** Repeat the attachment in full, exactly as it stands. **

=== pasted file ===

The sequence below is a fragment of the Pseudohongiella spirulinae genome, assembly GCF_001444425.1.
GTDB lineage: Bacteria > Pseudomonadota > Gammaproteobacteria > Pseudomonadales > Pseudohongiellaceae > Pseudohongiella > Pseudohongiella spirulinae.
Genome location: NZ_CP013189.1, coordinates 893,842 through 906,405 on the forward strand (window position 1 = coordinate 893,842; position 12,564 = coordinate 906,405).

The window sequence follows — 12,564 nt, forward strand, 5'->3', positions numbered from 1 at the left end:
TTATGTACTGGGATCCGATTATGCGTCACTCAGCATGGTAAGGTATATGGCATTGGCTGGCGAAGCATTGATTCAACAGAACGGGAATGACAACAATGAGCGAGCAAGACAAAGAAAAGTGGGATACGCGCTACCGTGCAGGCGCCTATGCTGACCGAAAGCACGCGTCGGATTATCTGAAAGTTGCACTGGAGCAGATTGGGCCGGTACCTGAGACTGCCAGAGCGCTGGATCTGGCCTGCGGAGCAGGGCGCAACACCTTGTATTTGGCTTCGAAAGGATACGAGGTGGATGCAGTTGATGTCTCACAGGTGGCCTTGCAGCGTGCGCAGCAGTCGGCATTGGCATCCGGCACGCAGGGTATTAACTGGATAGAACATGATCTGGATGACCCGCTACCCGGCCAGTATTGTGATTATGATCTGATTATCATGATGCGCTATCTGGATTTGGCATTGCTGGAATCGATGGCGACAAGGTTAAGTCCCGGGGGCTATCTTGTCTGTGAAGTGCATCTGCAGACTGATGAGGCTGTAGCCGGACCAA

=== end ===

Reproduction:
The sequence below is a fragment of the Pseudohongiella spirulinae genome, assembly GCF_001444425.1.
GTDB lineage: Bacteria > Pseudomonadota > Gammaproteobacteria > Pseudomonadales > Pseudohongiellaceae > Pseudohongiella > Pseudohongiella spirulinae.
Genome location: NZ_CP013189.1, coordinates 893,842 through 906,405 on the forward strand (window position 1 = coordinate 893,842; position 12,564 = coordinate 906,405).

The window sequence follows — 12,564 nt, forward strand, 5'->3', positions numbered from 1 at the left end:
TTATGTACTGGGATCCGATTATGCGTCACTCAGCATGGTAAGGTATATGGCATTGGCTGGCGAAGCATTGATTCAACAGAACGGGAATGACAACAATGAGCGAGCAAGACAAAGAAAAGTGGGATACGCGCTACCGTGCAGGCGCCTATGCTGACCGAAAGCACGCGTCGGATTATCTGAAAGTTGCACTGGAGCAGATTGGGCCGGTACCTGAGACTGCCAGAGCGCTGGATCTGGCCTGCGGAGCAGGGCGCAACACCTTGTATTTGGCTTCGAAAGGATACGAGGTGGATGCAGTTGATGTCTCACAGGTGGCCTTGCAGCGTGCGCAGCAGTCGGCATTGGCATCCGGCACGCAGGGTATTAACTGGATAGAACATGATCTGGATGACCCGCTACCCGGCCAGTATTGTGATTATGATCTGATTATCATGATGCGCTATCTGGATTTGGCATTGCTGGAATCGATGGCGACAAGGTTAAGTCCCGGGGGCTATCTTGTCTGTGAAGTGCATCTGCAGACTGATGAGGCTGTAGCCGGACCAA